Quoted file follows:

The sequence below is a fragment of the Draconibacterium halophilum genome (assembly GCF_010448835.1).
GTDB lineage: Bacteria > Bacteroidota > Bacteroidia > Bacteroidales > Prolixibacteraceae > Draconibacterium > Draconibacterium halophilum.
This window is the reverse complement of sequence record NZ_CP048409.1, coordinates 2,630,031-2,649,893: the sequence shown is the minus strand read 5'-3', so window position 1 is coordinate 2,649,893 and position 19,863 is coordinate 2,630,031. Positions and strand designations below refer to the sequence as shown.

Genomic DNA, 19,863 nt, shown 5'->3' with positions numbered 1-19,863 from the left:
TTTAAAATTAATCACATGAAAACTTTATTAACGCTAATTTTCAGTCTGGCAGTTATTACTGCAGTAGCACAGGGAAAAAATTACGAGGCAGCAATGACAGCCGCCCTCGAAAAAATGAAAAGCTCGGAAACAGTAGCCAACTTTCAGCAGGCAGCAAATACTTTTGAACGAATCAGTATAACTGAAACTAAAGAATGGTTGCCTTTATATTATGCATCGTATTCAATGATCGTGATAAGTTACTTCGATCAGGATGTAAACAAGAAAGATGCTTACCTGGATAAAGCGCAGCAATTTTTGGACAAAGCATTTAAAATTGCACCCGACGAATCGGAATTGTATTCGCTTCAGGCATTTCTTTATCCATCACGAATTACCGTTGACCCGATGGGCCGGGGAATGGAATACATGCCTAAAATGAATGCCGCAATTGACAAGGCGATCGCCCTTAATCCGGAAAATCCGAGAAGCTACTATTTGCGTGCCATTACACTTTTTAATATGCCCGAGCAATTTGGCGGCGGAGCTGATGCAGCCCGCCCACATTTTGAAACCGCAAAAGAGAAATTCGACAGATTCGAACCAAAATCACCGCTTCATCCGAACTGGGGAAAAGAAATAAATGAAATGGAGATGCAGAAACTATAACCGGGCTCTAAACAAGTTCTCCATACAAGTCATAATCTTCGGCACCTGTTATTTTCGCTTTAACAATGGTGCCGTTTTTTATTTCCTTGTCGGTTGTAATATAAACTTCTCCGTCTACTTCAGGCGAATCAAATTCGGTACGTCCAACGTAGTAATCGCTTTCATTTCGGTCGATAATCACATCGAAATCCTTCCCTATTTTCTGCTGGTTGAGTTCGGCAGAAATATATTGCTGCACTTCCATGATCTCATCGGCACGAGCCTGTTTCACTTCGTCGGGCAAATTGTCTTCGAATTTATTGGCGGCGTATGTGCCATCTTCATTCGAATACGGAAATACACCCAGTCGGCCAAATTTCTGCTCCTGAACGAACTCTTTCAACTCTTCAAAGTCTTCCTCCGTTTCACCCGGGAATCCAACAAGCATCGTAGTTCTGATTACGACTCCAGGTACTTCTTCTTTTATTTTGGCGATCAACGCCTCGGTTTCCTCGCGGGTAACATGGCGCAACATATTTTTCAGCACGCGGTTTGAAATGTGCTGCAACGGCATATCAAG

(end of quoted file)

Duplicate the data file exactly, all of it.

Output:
The sequence below is a fragment of the Draconibacterium halophilum genome (assembly GCF_010448835.1).
GTDB lineage: Bacteria > Bacteroidota > Bacteroidia > Bacteroidales > Prolixibacteraceae > Draconibacterium > Draconibacterium halophilum.
This window is the reverse complement of sequence record NZ_CP048409.1, coordinates 2,630,031-2,649,893: the sequence shown is the minus strand read 5'-3', so window position 1 is coordinate 2,649,893 and position 19,863 is coordinate 2,630,031. Positions and strand designations below refer to the sequence as shown.

Genomic DNA, 19,863 nt, shown 5'->3' with positions numbered 1-19,863 from the left:
TTTAAAATTAATCACATGAAAACTTTATTAACGCTAATTTTCAGTCTGGCAGTTATTACTGCAGTAGCACAGGGAAAAAATTACGAGGCAGCAATGACAGCCGCCCTCGAAAAAATGAAAAGCTCGGAAACAGTAGCCAACTTTCAGCAGGCAGCAAATACTTTTGAACGAATCAGTATAACTGAAACTAAAGAATGGTTGCCTTTATATTATGCATCGTATTCAATGATCGTGATAAGTTACTTCGATCAGGATGTAAACAAGAAAGATGCTTACCTGGATAAAGCGCAGCAATTTTTGGACAAAGCATTTAAAATTGCACCCGACGAATCGGAATTGTATTCGCTTCAGGCATTTCTTTATCCATCACGAATTACCGTTGACCCGATGGGCCGGGGAATGGAATACATGCCTAAAATGAATGCCGCAATTGACAAGGCGATCGCCCTTAATCCGGAAAATCCGAGAAGCTACTATTTGCGTGCCATTACACTTTTTAATATGCCCGAGCAATTTGGCGGCGGAGCTGATGCAGCCCGCCCACATTTTGAAACCGCAAAAGAGAAATTCGACAGATTCGAACCAAAATCACCGCTTCATCCGAACTGGGGAAAAGAAATAAATGAAATGGAGATGCAGAAACTATAACCGGGCTCTAAACAAGTTCTCCATACAAGTCATAATCTTCGGCACCTGTTATTTTCGCTTTAACAATGGTGCCGTTTTTTATTTCCTTGTCGGTTGTAATATAAACTTCTCCGTCTACTTCAGGCGAATCAAATTCGGTACGTCCAACGTAGTAATCGCTTTCATTTCGGTCGATAATCACATCGAAATCCTTCCCTATTTTCTGCTGGTTGAGTTCGGCAGAAATATATTGCTGCACTTCCATGATCTCATCGGCACGAGCCTGTTTCACTTCGTCGGGCAAATTGTCTTCGAATTTATTGGCGGCGTATGTGCCATCTTCATTCGAATACGGAAATACACCCAGTCGGCCAAATTTCTGCTCCTGAACGAACTCTTTCAACTCTTCAAAGTCTTCCTCCGTTTCACCCGGGAATCCAACAAGCATCGTAGTTCTGATTACGACTCCAGGTACTTCTTCTTTTATTTTGGCGATCAACGCCTCGGTTTCCTCGCGGGTAACATGGCGCAACATATTTTTCAGCACGCGGTTTGAAATGTGCTGCAACGGCATATCAAG